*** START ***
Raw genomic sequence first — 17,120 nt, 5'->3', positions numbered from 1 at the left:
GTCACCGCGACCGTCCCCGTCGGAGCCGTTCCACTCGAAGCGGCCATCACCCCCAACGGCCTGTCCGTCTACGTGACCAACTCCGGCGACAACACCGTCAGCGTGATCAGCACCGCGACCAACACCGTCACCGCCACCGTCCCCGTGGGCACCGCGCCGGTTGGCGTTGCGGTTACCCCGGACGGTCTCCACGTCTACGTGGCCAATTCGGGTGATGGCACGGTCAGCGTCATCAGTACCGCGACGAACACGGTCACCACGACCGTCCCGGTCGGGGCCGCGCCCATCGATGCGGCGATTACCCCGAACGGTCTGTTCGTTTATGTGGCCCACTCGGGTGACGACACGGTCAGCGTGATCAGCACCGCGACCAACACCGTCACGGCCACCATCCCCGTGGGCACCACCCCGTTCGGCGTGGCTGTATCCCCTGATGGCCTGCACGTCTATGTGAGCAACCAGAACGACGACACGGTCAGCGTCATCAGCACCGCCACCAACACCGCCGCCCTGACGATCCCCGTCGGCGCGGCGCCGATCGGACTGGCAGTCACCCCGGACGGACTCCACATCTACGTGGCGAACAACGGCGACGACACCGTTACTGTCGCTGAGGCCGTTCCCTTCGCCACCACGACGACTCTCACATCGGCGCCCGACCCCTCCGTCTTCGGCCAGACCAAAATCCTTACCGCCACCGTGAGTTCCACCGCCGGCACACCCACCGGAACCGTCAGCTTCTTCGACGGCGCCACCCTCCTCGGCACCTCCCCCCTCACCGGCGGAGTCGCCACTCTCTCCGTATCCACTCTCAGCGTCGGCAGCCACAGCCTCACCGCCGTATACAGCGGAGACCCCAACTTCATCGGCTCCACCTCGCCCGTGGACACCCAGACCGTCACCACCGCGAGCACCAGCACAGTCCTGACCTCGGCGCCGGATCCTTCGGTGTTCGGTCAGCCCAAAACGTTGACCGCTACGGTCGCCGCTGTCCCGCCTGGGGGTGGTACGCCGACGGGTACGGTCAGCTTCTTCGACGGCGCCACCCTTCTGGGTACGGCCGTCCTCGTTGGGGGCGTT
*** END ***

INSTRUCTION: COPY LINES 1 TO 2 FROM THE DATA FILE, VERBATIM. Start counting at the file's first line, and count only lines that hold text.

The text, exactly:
Raw genomic sequence first — 17,120 nt, 5'->3', positions numbered from 1 at the left:
GTCACCGCGACCGTCCCCGTCGGAGCCGTTCCACTCGAAGCGGCCATCACCCCCAACGGCCTGTCCGTCTACGTGACCAACTCCGGCGACAACACCGTCAGCGTGATCAGCACCGCGACCAACACCGTCACCGCCACCGTCCCCGTGGGCACCGCGCCGGTTGGCGTTGCGGTTACCCCGGACGGTCTCCACGTCTACGTGGCCAATTCGGGTGATGGCACGGTCAGCGTCATCAGTACCGCGACGAACACGGTCACCACGACCGTCCCGGTCGGGGCCGCGCCCATCGATGCGGCGATTACCCCGAACGGTCTGTTCGTTTATGTGGCCCACTCGGGTGACGACACGGTCAGCGTGATCAGCACCGCGACCAACACCGTCACGGCCACCATCCCCGTGGGCACCACCCCGTTCGGCGTGGCTGTATCCCCTGATGGCCTGCACGTCTATGTGAGCAACCAGAACGACGACACGGTCAGCGTCATCAGCACCGCCACCAACACCGCCGCCCTGACGATCCCCGTCGGCGCGGCGCCGATCGGACTGGCAGTCACCCCGGACGGACTCCACATCTACGTGGCGAACAACGGCGACGACACCGTTACTGTCGCTGAGGCCGTTCCCTTCGCCACCACGACGACTCTCACATCGGCGCCCGACCCCTCCGTCTTCGGCCAGACCAAAATCCTTACCGCCACCGTGAGTTCCACCGCCGGCACACCCACCGGAACCGTCAGCTTCTTCGACGGCGCCACCCTCCTCGGCACCTCCCCCCTCACCGGCGGAGTCGCCACTCTCTCCGTATCCACTCTCAGCGTCGGCAGCCACAGCCTCACCGCCGTATACAGCGGAGACCCCAACTTCATCGGCTCCACCTCGCCCGTGGACACCCAGACCGTCACCACCGCGAGCACCAGCACAGTCCTGACCTCGGCGCCGGATCCTTCGGTGTTCGGTCAGCCCAAAACGTTGACCGCTACGGTCGCCGCTGTCCCGCCTGGGGGTGGTACGCCGACGGGTACGGTCAGCTTCTTCGACGGCGCCACCCTTCTGGGTACGGCCGTCCTCGTTGGGGGCGTT